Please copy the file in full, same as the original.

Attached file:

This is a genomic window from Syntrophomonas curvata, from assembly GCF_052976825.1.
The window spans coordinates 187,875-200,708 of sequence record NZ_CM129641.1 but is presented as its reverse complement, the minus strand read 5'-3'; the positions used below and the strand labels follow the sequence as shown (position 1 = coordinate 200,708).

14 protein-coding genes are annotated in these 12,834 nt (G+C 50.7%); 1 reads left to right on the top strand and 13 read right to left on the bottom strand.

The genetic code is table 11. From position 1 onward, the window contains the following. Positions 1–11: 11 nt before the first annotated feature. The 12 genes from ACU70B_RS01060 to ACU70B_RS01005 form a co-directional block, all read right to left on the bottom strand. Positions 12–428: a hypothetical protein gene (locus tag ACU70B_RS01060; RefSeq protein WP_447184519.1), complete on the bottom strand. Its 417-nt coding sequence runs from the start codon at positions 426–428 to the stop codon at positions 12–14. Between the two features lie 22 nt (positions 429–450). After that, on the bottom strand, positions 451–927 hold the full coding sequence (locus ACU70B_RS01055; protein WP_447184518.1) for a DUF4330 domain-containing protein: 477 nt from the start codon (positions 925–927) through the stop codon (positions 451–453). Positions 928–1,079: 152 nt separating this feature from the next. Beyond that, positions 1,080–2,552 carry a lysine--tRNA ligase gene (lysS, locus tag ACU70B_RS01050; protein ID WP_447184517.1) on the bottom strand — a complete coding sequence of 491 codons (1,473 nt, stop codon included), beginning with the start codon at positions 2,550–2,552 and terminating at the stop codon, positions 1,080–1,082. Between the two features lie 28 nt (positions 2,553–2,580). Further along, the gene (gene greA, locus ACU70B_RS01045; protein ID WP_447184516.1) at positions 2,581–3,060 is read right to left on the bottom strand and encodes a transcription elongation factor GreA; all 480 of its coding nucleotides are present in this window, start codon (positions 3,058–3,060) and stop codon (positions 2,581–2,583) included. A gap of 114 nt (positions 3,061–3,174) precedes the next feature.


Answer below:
This is a genomic window from Syntrophomonas curvata, from assembly GCF_052976825.1.
The window spans coordinates 187,875-200,708 of sequence record NZ_CM129641.1 but is presented as its reverse complement, the minus strand read 5'-3'; the positions used below and the strand labels follow the sequence as shown (position 1 = coordinate 200,708).

14 protein-coding genes are annotated in these 12,834 nt (G+C 50.7%); 1 reads left to right on the top strand and 13 read right to left on the bottom strand.

The genetic code is table 11. From position 1 onward, the window contains the following. Positions 1–11: 11 nt before the first annotated feature. The 12 genes from ACU70B_RS01060 to ACU70B_RS01005 form a co-directional block, all read right to left on the bottom strand. Positions 12–428: a hypothetical protein gene (locus tag ACU70B_RS01060; RefSeq protein WP_447184519.1), complete on the bottom strand. Its 417-nt coding sequence runs from the start codon at positions 426–428 to the stop codon at positions 12–14. Between the two features lie 22 nt (positions 429–450). After that, on the bottom strand, positions 451–927 hold the full coding sequence (locus ACU70B_RS01055; protein WP_447184518.1) for a DUF4330 domain-containing protein: 477 nt from the start codon (positions 925–927) through the stop codon (positions 451–453). Positions 928–1,079: 152 nt separating this feature from the next. Beyond that, positions 1,080–2,552 carry a lysine--tRNA ligase gene (lysS, locus tag ACU70B_RS01050; protein ID WP_447184517.1) on the bottom strand — a complete coding sequence of 491 codons (1,473 nt, stop codon included), beginning with the start codon at positions 2,550–2,552 and terminating at the stop codon, positions 1,080–1,082. Between the two features lie 28 nt (positions 2,553–2,580). Further along, the gene (gene greA, locus ACU70B_RS01045; protein ID WP_447184516.1) at positions 2,581–3,060 is read right to left on the bottom strand and encodes a transcription elongation factor GreA; all 480 of its coding nucleotides are present in this window, start codon (positions 3,058–3,060) and stop codon (positions 2,581–2,583) included. A gap of 114 nt (positions 3,061–3,174) precedes the next feature.